Argumentative Essay On Jihad In Islam

1723 Words 7 Pages
Much of the media coverage we experience today regarding Muslims and Islam circles around the term jihad. Often, the term “jihadist” is tagged to groups of individuals that employee extreme terrorist tactics. As a result, through Western eyes, jihad is violent Islam; Islam as a religion encourages practitioners to engage in jihad via terrorism. While many Muslims do emphasize jihad as an important aspect of their faith, in many cases, it does not imply violence or terrorism. Jihad was not originally intended to be a rationale for the violent spread of Islam, including acts of terrorism; however, the use of jihad as a justification for such violence resulted from historical contexts. Jihad, as it appears in most Western thought, can be defined as holy war. However, jihad in its original Arabic means to struggle (Mohammad). In other interpretations, jihad can imply exertion or striving. This can be differentiated from the traditional western idea of holy war (in Arabic, this is called harb, which is prohibited by the Sharia), in that jihad purely means struggling against …show more content…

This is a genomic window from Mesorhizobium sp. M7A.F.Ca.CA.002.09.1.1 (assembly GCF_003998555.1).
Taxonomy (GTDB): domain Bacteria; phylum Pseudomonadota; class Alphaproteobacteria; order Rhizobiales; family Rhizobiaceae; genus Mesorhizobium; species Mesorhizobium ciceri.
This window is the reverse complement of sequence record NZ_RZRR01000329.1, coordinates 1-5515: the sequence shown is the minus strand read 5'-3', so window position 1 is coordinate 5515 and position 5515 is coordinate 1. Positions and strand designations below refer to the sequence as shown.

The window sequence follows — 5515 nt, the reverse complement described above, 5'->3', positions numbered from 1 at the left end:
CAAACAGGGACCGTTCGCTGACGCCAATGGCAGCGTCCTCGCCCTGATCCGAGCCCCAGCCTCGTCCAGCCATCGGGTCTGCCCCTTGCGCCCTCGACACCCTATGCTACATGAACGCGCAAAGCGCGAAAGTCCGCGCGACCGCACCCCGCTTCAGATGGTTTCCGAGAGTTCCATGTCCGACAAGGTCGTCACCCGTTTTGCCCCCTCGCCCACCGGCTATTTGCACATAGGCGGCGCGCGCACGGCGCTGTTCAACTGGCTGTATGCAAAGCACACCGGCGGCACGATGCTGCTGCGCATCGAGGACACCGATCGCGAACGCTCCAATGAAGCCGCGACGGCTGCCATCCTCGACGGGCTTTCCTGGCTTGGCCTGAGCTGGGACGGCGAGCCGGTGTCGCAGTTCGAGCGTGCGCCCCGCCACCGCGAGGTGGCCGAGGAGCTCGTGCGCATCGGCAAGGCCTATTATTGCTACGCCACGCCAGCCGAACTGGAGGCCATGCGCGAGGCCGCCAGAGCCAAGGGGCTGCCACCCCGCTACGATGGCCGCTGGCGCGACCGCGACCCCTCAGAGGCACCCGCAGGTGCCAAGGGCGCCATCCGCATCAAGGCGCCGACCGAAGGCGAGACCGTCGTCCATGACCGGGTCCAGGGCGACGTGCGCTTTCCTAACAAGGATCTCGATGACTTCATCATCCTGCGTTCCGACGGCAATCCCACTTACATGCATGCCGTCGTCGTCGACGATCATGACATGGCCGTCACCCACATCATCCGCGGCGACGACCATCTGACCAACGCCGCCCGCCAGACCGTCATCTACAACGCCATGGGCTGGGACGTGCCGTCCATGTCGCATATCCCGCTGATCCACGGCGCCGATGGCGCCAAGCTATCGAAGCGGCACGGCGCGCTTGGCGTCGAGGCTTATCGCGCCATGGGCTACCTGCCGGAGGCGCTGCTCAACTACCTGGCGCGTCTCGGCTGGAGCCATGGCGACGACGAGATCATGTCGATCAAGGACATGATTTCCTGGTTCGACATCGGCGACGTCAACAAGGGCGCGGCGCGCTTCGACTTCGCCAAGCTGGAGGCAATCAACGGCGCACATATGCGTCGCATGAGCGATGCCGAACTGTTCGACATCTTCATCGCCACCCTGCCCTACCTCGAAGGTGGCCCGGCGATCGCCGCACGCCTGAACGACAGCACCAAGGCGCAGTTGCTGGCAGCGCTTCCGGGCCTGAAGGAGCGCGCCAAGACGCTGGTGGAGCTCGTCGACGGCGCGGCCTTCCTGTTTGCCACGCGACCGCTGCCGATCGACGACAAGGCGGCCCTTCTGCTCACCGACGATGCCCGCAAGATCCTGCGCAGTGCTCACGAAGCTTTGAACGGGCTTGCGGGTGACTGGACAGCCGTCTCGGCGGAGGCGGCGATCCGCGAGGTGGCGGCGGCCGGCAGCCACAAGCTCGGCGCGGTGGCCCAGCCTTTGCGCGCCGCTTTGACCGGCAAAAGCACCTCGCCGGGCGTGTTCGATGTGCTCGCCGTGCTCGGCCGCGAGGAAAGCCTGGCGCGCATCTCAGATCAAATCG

Most literally, jihad means a struggle for one’s own faith. This definition has been applied to many aspects of Islamic life including faith itself, the Qur’an, the hadith, and the Sharia. Initially, these applications of jihad were intended not as a justification for the vicious spread and protection of Islam. Jihad is shown here to be a means through which the Muslim community defends itself as a whole. Individuals can use jihad to protect one’s heart against the devil or against other individuals who intend to harm the image of another. The Muslim community can use jihad to defend its right to exist. None of these applications of jihad historically does not imply violence; as long as an individual is experiencing a struggle for God, he or she is participating in jihad

Related Documents